David Beebe 14:43

Absolutely. It’s just those little pockets. It doesn’t take a lot of time and it doesn’t take a lot of money. A lot of people will say, “That’s great, but I don’t have the budget to travel,” or, “I don’t have the budget to do whatever.” Well, do a brown-bag lunch. Do a webinar. When you think about it, it goes back to this core idea that we talk about all the time in brand storytelling and content marketing is thinking consumer first. What does the consumer want? How does this benefit them? Then I can talk about myself. And I just apply that internally is: How does this benefit HR? How could they tell employee brand stories? How could I help them understand? And then say, “Oh, by the way, I want to do this with you,” or pull it into my overall strategy. Then they get it. So it’s just taking that consumer-first approach and taking it internally to colleague-first approach. It’s a lot more effective and you find a lot more partners in a company willing to not only work with you, but in many cases, depending on how a company operates, help actually support it through their budgets.

Jay Acunzo 15:47

So that’s awesome. I mean, you can do brown-bag lunches. You can do webinars. And through all of that, you can rally a lot of folks from a lot of different departments around your idea. But then, you may end up in a situation where there’s too many cooks in the kitchen where that central vision starts to get really blurry with too many voices and too many ideas. David says that when that happens, the best thing organizations can do is to define one person who’s going to take the lead and really own the initiative, whether it’s an editor in chief if you’re publishing content, or an executive producer if you’re creating a show like David was. A point person. And so even if you have a bunch of people and a bunch of different departments executing, it all rolls up to one coherent strategy, one North Star set by one individual who can make sure the operation runs smoothly. But keep in mind, this person doesn’t own it all. She’s overseeing it, sort of like an air traffic controller.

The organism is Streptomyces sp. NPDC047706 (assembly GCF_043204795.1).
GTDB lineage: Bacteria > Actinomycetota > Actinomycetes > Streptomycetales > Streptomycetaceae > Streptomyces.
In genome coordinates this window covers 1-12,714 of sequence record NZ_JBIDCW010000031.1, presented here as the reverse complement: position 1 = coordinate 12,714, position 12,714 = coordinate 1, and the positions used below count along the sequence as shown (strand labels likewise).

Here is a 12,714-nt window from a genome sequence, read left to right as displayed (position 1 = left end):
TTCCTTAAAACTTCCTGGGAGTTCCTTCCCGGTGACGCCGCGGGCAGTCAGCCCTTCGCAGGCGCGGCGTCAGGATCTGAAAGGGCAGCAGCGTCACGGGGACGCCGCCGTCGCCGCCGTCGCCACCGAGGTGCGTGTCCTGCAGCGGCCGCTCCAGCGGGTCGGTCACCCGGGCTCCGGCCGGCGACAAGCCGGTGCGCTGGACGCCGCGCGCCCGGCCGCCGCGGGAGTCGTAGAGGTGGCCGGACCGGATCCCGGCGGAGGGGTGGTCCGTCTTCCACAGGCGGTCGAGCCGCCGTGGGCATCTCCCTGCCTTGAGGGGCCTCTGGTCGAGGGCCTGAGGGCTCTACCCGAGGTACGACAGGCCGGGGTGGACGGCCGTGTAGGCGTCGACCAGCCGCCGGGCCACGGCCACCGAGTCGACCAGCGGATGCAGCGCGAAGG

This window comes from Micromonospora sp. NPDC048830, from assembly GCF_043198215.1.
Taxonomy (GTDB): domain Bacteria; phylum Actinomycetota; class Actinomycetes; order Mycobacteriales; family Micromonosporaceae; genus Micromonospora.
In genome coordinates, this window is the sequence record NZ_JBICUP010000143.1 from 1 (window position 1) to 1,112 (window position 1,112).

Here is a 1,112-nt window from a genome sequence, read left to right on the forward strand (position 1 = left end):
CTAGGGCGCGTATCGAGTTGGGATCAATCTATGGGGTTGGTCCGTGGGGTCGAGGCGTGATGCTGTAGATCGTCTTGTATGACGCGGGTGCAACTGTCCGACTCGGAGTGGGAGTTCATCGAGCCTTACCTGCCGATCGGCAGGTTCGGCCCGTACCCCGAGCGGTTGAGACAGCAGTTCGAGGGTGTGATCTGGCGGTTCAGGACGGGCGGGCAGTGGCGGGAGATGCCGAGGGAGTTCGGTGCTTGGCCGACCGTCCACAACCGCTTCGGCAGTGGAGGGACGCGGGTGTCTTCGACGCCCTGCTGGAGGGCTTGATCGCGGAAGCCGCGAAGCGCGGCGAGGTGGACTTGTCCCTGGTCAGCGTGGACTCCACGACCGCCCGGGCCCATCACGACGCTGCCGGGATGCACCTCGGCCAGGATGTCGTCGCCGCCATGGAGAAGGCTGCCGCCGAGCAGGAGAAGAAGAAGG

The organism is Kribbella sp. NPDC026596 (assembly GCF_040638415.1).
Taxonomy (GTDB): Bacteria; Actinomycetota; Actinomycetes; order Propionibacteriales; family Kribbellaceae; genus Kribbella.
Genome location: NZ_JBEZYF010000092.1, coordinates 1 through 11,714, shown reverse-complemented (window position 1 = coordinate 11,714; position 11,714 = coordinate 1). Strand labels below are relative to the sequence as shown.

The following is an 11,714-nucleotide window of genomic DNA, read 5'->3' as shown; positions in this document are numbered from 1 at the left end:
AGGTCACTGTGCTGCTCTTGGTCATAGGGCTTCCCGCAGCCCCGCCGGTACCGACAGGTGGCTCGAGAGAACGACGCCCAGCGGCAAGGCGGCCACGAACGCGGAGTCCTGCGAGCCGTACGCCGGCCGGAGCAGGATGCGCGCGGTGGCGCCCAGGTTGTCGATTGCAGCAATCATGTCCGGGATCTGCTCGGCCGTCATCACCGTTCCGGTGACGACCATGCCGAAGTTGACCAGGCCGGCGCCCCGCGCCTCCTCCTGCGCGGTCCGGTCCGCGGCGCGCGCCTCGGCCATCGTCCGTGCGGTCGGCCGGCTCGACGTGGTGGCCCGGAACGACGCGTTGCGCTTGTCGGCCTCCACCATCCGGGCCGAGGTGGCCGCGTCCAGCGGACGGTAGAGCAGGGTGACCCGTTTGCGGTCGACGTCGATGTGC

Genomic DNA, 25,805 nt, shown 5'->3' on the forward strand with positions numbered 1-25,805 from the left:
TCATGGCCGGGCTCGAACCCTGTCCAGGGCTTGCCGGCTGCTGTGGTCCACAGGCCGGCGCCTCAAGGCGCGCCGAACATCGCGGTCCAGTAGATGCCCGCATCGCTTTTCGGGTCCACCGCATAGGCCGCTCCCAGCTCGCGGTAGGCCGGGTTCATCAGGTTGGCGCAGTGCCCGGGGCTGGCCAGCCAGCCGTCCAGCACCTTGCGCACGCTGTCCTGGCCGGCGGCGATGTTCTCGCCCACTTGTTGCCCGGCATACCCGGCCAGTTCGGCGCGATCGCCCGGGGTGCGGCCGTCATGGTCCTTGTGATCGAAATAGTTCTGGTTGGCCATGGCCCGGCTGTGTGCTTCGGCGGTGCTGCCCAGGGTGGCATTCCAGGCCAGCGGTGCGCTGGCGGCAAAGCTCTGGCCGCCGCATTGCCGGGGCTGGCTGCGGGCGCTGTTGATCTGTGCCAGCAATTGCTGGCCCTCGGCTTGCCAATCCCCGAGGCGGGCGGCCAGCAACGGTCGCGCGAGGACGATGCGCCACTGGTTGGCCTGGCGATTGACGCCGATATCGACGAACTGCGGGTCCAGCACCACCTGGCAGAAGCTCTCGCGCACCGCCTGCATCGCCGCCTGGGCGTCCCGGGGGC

David Beebe 16:43

It’s not about one person owning it all. It’s that idea of really being collaborative in nature where I think regardless of where you work today, you can’t do anything on your own. And you actually have to reach across the aisle, in a sense, to make it political, and really, truly be collaborative in nature.

Jay Acunzo 17:00